The global dimensions of the infiltration of our southern U.S. border have largely gone underreported by a dominant media eager to portray those trying to sneak their way into our country as impoverished Latinos desperate to make a better life for themselves. So good luck finding major newspaper or television network coverage of a Jordanian national entering a guilty plea to charges of smuggling at least six Yemenis into the U.S. in 2017.
Moayad Heider Mohammad Aldairi, 31, faces between three and ten years in prison after making his plea in a Del Rio, Texas courtroom on April 29, local newspaper the San Antonio Express-News reports. “Law enforcement sources” told the paper some of the Yemenis were on terror watch lists. “Fortunately, these six were detained, but we don’t know how many other people he assisted in getting into this country,” John Bash, U.S. attorney for the Western District of Texas, said of Aldairi.
How ominous a statement is that? Federal prosecutors are conceding that U.S. officials do not know how many potential terrorists from the Middle East Aldairi may have successfully smuggled into our nation before he was apprehended. The Jordanian is also a Mexican citizen, which made it easier for him to operate just outside U.S. territory.
Shane Folden, special agent in charge of Homeland Security Investigations in San Antonio, says agents found Aldairi “planned and coordinated” his smuggling network to run through several different countries, including Cuba, Ecuador, Colombia, Panama, Costa Rica, Honduras, El Salvador, Guatemala, and Mexico.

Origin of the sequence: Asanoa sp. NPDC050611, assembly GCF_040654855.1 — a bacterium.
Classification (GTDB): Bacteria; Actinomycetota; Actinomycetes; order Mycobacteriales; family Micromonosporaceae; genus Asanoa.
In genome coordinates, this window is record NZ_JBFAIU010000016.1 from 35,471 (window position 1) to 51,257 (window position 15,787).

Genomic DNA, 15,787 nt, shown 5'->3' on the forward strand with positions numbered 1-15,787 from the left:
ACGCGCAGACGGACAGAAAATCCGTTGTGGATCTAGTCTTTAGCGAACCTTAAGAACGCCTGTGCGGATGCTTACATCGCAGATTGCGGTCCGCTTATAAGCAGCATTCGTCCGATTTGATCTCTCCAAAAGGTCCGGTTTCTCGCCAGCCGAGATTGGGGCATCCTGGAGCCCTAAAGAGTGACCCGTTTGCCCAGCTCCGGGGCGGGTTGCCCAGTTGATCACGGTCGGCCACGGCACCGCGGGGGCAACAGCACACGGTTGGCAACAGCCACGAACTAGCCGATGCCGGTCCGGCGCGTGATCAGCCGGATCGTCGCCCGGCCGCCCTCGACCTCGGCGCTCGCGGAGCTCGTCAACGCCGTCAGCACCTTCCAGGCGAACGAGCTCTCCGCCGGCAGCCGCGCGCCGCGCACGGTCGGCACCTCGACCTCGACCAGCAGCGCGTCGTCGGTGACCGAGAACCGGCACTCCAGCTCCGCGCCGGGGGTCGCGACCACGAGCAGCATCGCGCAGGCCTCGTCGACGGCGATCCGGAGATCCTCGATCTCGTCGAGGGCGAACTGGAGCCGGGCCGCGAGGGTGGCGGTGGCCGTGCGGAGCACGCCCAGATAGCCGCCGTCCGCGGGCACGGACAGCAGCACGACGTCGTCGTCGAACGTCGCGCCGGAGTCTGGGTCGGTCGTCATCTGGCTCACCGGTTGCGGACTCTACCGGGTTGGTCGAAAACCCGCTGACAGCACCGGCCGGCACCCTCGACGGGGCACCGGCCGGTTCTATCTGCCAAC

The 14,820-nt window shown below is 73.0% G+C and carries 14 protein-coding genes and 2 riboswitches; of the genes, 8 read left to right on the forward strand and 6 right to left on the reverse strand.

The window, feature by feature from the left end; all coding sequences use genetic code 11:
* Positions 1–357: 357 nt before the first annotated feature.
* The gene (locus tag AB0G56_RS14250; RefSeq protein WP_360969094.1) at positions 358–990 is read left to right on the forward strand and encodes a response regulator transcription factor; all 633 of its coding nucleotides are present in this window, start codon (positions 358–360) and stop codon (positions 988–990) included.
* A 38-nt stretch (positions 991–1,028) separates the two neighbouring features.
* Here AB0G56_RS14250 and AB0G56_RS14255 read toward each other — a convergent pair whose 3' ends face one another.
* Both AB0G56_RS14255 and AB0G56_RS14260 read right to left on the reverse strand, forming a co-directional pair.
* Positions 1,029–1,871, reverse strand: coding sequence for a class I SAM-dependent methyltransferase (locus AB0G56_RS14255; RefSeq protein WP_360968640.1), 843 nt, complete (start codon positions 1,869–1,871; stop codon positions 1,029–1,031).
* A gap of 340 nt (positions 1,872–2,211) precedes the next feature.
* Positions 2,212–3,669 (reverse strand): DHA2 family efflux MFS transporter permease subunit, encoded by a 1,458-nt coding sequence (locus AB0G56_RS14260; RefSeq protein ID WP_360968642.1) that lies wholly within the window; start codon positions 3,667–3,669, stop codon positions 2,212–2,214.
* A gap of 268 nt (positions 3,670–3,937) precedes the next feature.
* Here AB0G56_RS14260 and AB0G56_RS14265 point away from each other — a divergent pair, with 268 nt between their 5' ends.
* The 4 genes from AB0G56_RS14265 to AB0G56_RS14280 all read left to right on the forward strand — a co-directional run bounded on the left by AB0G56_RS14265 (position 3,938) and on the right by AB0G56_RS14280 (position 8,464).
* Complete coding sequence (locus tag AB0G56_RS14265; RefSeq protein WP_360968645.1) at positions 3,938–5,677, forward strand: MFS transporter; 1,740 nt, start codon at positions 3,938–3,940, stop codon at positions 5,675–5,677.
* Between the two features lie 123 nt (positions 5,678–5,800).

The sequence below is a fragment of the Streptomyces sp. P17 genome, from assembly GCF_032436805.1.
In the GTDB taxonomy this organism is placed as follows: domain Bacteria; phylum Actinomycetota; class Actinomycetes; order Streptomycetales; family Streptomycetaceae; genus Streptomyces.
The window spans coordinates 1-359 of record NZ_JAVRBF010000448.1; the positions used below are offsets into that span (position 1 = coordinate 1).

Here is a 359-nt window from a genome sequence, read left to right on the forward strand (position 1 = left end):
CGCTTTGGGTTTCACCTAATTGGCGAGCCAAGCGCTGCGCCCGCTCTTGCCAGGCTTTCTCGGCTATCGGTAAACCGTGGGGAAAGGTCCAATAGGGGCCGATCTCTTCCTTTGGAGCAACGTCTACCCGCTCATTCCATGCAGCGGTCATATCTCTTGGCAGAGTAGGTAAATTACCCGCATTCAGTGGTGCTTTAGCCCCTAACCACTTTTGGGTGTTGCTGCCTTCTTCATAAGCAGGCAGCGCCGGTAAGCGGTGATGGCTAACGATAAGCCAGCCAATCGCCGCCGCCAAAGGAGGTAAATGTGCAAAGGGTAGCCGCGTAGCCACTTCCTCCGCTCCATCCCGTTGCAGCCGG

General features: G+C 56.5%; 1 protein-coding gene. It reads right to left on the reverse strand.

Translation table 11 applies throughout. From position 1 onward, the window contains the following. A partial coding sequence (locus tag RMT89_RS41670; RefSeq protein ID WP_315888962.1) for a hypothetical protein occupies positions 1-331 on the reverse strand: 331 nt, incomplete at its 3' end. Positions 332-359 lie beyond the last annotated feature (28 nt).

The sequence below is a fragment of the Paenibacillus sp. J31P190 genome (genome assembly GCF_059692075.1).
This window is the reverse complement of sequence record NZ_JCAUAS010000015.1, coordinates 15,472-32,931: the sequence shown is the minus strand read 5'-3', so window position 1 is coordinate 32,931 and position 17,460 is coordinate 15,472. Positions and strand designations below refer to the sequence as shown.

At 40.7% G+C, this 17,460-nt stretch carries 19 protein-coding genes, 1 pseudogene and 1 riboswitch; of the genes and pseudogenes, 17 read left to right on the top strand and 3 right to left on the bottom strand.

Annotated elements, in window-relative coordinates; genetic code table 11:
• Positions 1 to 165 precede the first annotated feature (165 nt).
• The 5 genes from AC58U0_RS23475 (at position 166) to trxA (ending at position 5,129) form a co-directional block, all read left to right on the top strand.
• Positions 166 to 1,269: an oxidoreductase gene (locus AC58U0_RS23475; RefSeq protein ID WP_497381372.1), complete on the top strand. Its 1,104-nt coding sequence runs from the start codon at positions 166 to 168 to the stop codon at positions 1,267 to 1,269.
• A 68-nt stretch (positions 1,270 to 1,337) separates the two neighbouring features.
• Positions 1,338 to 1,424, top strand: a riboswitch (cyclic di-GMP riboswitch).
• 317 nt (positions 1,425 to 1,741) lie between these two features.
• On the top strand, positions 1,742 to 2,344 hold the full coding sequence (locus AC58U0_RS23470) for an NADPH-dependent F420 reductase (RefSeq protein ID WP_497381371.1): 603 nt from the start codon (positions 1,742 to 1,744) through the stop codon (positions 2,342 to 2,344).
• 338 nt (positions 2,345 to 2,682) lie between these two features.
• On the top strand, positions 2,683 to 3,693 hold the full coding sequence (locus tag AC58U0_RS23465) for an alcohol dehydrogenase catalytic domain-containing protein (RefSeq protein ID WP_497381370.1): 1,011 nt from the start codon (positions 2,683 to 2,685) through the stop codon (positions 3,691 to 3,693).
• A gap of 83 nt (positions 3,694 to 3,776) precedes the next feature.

Bridge to America
Multi-national pipelines into the U.S. have become increasingly more common as smuggler operations go global. Todd Bensman, writing for the Center for Immigration Studies in 2018, described the case of Abdulahi Hasan Sharif, a Somali national who was smuggled into California and later went on to conduct a truck attack in Edmonton, Alberta, Canada. Sharif may very well have gotten into the U.S. due to a smuggling network run by Mohamed Abdi Siyad, aka “Hassan,” Bensman writes. Hassan ran his network out of Sao Paolo, Brazil, providing a “connecting bridge” from the Horn of Africa to North America that was utilized by dozens of Somalis.
“Hassan usually charged $500 to get [the Somalis] to a Colombia-based smuggler who would move them through Peru, Ecuador, and into Colombia via taxi, bus, horseback, boat, and air,” Bensman details. “In addition to WhatsApp, Hassan used Facebook for general communications and also to provide direction on the best entry points into the United States.”
Once again, the extent of the operation remains unknown. “It’s not clear yet how many migrants he helped in total or for how long Hassan was in business, though there seems little doubt that he was prolific,” Bensman states.
If you want to know just how dangerous the leftist media and Democrats’ demonization of President Trump’s efforts to secure the border from this very real threat to the safety of Americans everywhere can be, observe that Aldairi’s San Antonio lawyer used boilerplate anti-Trump rhetoric in an attempt to defend his client’s smuggling of Yemenis into the U.S. “It’s just one more step toward being anti-Muslim,” Rusty Guyer said of officials’ efforts to publicize Aldairi’s guilty plea. “It’s Trump persecuting Middle Easterners, primarily Muslims.”
Illegal aliens from Muslim nations that are hotbeds for terrorism and extremism are taking advantage of our porous southern border to enter our communities. Our own officials admit that they do not know how many may have already gotten through. Those who would minimize the crisis on our border are putting American lives in danger in their own neighborhoods. To find out who some of these people are, simply take note of all the media outlets that won’t even report Moayad Heider Mohammad Aldairi’s name.
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